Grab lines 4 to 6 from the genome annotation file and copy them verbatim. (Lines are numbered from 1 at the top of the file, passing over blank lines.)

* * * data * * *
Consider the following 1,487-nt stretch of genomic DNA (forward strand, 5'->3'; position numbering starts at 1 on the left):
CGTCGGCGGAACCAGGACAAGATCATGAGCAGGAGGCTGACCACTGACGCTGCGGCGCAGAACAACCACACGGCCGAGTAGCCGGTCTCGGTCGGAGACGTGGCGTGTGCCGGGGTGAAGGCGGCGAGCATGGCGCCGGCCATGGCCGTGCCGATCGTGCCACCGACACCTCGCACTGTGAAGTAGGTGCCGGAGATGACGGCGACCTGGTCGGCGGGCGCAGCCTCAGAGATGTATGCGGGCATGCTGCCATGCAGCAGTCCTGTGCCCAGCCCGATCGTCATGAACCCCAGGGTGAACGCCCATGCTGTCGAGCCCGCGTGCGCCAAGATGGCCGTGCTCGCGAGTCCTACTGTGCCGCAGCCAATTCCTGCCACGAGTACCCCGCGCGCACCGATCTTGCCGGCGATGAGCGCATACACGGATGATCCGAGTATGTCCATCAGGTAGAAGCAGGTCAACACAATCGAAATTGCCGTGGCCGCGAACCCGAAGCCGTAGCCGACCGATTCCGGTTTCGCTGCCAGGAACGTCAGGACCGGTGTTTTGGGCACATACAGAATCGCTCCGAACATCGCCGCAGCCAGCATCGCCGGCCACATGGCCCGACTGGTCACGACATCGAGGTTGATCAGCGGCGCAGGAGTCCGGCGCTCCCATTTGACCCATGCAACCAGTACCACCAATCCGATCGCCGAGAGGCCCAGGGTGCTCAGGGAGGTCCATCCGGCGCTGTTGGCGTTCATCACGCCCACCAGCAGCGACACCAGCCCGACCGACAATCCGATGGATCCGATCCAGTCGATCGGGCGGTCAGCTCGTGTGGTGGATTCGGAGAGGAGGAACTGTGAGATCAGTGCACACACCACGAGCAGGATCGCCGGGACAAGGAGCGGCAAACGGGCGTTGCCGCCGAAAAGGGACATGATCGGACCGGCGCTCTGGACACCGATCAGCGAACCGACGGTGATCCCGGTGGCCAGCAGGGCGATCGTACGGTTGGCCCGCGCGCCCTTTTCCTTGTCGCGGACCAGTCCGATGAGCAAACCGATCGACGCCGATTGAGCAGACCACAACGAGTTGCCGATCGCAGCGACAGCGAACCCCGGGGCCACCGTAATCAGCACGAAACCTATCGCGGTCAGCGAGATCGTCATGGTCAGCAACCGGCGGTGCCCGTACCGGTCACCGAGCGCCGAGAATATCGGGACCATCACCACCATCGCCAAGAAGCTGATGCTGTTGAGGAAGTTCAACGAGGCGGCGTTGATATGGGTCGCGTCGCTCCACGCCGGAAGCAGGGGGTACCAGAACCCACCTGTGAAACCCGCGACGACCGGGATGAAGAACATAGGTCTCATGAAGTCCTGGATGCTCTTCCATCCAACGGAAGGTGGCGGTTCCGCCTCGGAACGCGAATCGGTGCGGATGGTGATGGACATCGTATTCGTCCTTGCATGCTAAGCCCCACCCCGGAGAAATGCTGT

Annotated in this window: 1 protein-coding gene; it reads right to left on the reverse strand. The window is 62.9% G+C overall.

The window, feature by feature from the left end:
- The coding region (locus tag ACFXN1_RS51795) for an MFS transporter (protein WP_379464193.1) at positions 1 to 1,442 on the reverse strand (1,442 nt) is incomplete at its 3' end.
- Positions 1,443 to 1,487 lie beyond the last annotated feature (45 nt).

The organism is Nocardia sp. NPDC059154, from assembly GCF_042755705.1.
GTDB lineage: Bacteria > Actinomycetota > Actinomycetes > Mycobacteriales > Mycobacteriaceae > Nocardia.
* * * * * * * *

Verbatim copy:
The window, feature by feature from the left end:
- The coding region (locus tag ACFXN1_RS51795) for an MFS transporter (protein WP_379464193.1) at positions 1 to 1,442 on the reverse strand (1,442 nt) is incomplete at its 3' end.
- Positions 1,443 to 1,487 lie beyond the last annotated feature (45 nt).